Considering average loft is 70% of max or 1.05", this give the garment and incredible clo of approx. 6.18/inch... Did you take the IR test measure at the point of highest loft? Then the effective clo value would be 70% or 4.326. If not I wonder why everybody at BPL doesnt own one.

Edited by huzefa on 02/21/2009 07:27:42 MST.

Bradford Rogers
(Mocs123) - MLife

Locale: Southeast Tennessee
Wow!!!!! on 02/21/2009 09:11:12 MST Print View

Thanks Richard! Your posts are some of the most informative on this site. This is a great tool for people picking insulation layers, too bad it can't be made a sticky post. I would love to see this updated regularly with other silmilar garments to see how they stack up.

I often talk about how much I have used and loved my Mont-Bell Thermawrap jacket (mine is a 2005 model). In the winter I often use it in conjugation with my Patagonia R1 pullover and rain coat. I guess that combo isn't as warm as I thought.

Bradford Rogers
(Mocs123) - MLife

Locale: Southeast Tennessee
Question on 02/21/2009 09:12:59 MST Print View

Is the Patagonia Polarguard Delta Pullover the previous version of the Micro Puff Pullover?

Brett Peugh
(brettpeugh) - F

Locale: Midwest
good chart on 02/21/2009 10:36:24 MST Print View

I think this is a very good chart and makes me want to take a third look at the Montbell UL Down Inner Jacket when I get the money instead of my Patagonia Micro Puff Pullover (Polargaurd Delta).

Is it possible you could put up the values for an Patagonia R2 and R4 or would you more correspond these to the Polartec 200 and 300 wt.s?

William Puckett
(Beep) - F

Locale: Land of 11, 842 lakes
Re: "...Understanding Garment Warmth" on 02/21/2009 12:26:47 MST Print View

I absolutely LOVE the chart. Clear. Communicative. No advertising spin.

I, too, would like to see more comparisons. The more the better, imo!

And a big thank you, Richard, for your posts and the research behind them!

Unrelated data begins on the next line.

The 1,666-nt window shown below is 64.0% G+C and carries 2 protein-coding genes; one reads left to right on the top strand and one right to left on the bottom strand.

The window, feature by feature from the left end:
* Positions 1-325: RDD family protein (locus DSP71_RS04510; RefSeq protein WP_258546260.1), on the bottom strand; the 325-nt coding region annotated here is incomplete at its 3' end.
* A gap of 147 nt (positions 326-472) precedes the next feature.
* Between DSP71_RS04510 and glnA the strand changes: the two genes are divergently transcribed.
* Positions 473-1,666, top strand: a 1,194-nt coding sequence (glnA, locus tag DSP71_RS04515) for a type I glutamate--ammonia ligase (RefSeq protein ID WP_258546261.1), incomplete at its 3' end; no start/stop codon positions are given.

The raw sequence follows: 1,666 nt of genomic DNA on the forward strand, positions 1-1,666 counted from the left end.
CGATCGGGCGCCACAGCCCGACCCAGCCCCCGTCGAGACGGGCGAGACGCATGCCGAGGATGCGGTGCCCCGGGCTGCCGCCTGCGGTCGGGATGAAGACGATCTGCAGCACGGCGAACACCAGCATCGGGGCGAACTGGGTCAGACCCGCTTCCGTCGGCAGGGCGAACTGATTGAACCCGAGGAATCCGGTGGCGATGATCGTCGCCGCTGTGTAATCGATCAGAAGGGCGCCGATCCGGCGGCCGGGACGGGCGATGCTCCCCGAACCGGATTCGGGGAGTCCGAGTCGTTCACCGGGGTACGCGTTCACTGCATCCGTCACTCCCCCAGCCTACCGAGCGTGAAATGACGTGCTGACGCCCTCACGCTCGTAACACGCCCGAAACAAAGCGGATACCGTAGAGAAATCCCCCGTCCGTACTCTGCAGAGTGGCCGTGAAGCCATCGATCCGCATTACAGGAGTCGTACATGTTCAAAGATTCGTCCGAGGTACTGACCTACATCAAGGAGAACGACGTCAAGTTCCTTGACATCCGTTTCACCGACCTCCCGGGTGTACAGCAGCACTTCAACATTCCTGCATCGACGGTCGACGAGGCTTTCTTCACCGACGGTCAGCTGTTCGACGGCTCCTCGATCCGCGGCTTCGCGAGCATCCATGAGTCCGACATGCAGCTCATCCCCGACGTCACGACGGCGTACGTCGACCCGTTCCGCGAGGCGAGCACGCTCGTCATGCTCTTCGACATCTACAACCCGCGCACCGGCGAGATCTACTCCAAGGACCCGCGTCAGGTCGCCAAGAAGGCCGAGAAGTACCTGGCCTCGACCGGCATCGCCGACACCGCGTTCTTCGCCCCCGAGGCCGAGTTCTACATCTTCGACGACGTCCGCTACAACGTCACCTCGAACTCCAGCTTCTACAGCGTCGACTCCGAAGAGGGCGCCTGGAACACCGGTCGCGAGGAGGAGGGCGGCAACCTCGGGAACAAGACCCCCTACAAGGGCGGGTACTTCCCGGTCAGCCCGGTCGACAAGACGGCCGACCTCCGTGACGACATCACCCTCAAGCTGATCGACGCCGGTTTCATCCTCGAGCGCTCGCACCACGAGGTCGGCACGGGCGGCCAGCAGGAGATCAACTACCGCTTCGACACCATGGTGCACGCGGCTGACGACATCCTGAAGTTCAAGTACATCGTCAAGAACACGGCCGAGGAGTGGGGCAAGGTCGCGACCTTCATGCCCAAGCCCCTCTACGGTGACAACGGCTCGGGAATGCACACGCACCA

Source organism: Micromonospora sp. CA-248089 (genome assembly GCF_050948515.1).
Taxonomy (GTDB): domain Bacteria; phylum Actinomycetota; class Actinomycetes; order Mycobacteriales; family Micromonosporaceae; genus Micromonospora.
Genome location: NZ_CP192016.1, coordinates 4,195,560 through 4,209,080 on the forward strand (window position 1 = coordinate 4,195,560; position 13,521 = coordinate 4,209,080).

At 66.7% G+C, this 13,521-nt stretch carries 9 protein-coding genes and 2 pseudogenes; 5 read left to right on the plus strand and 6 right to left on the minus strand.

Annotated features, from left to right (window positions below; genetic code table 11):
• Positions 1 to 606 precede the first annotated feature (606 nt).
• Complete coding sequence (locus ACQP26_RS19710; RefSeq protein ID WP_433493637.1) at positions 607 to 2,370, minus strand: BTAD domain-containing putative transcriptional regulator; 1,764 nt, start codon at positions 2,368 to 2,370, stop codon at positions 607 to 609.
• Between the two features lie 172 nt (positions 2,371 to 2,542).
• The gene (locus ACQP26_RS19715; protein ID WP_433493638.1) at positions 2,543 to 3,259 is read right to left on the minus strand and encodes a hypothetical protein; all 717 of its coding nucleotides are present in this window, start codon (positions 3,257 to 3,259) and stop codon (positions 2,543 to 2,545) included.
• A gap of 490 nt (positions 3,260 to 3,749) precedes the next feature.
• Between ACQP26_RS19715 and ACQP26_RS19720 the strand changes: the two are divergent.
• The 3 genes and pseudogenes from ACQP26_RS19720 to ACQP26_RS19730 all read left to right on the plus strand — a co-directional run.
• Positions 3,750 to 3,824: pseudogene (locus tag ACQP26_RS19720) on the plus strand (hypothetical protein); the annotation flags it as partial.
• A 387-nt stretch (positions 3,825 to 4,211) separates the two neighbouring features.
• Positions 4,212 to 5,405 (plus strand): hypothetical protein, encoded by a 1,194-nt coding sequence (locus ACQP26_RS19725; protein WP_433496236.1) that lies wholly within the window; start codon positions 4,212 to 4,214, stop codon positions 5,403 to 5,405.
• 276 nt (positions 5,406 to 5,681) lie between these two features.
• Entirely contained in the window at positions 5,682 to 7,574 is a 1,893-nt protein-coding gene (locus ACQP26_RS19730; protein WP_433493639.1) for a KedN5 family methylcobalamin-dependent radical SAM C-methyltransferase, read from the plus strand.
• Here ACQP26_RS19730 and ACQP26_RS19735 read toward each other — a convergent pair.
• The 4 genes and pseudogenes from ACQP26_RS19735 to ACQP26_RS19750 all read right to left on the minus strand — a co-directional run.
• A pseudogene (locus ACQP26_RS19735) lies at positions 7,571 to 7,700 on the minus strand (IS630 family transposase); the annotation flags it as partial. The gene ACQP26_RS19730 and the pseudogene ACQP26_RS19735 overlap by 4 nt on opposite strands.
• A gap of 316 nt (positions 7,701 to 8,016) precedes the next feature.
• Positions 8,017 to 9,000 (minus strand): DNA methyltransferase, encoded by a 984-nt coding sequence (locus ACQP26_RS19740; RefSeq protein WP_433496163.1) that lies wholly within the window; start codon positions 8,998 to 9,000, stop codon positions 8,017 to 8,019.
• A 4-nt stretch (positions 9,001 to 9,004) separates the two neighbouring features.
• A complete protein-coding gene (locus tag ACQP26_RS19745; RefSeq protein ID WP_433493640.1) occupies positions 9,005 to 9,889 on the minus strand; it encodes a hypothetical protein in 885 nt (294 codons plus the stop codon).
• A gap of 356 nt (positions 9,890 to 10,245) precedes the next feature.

Edited by Beep on 02/21/2009 12:27:27 MST.

Michael Davis
(mad777) - F

Locale: South Florida
Re: A New Paradigm for Understanding Garment Warmth on 02/21/2009 14:53:39 MST Print View

Richard, I know that we are really heaping it on here, but take that as a show of respect for your always excellent, diligent research.

I have one more to add; that is how does Polartec's own "thermal pro" compare to Polartec's traditional fleece at the same fabric weight?

Tom Kirchner
(ouzel) - MLife

Locale: Pacific Northwest/Sierra
Re: A New Paradigm for Understanding Garment Warmth on 02/21/2009 18:02:51 MST Print View

Have you ever tested any of Under Armour's products? I am thinking specifically of their Cold Gear garments and their Compression garments. From a layman's perspective, I have been impressed, but would be very interested in your expert opinion, if you have worked with them.
Thanks much,

David Mcevoy
(dave_mac68) - F

Locale: Virginia Beach
Re:A New Paradigm for Understanding Garment Warmth on 02/21/2009 19:07:05 MST Print View

Richard thank you for the information; I for one, as a newbie UL backpacker, really appreciate it. I have a, probably very obvious, question: I own both the MB UL jkt and the Thermawrap Jkt - if I was to wear both at the same time would I just add the Iclo values, or is the value higher because of the insulation gap between both layers? Many thanks in advance,


Ashley Brown
(ashleyb) - F
Re: Re:A New Paradigm for Understanding Garment Warmth on 02/21/2009 19:29:05 MST Print View

Dave, you can add the lclo values together to get a minimum lclo for the combo but yes, you get some extra insulation from the air gap too.

Jonathon Rogers

Locale: East TN
Micro Puff on 02/21/2009 21:18:24 MST Print View

I see the old Polarguard Delta Micro Puff being used for calculations all of the time and wonder if the new Micro Puff jacket with Climashield Green insulation has the same clo.

Great work, Richard.

Edited by signet77 on 02/21/2009 21:18:56 MST.

Michael Febbo
(febbom) - F
fugu really that warm? on 02/21/2009 22:52:58 MST Print View

Maybe I have just not been following this conversation, but am I the only one who is amazed at the NB Fugu beating the Permafrost, a jacket designed for cold weather climbing?
Richard, how are these items tested? I would assume that the Permafrost would still be "real-world" warmer just due to the hood, but the Fugu is just amazing me given that it is 10 ounces lighter. I'm amazed- a 14 ounce jacket that is warmer than a belay parka... this is revolutionary to me.

Roger Caffin
(rcaffin) - BPL Staff - MLife

Locale: Wollemi & Kosciusko NPs, Europe
Re: fugu really that warm? on 02/21/2009 23:16:49 MST Print View

Bear in mind that a jacket designed for use while climbing must have a pretty tough shell - and that spells weight.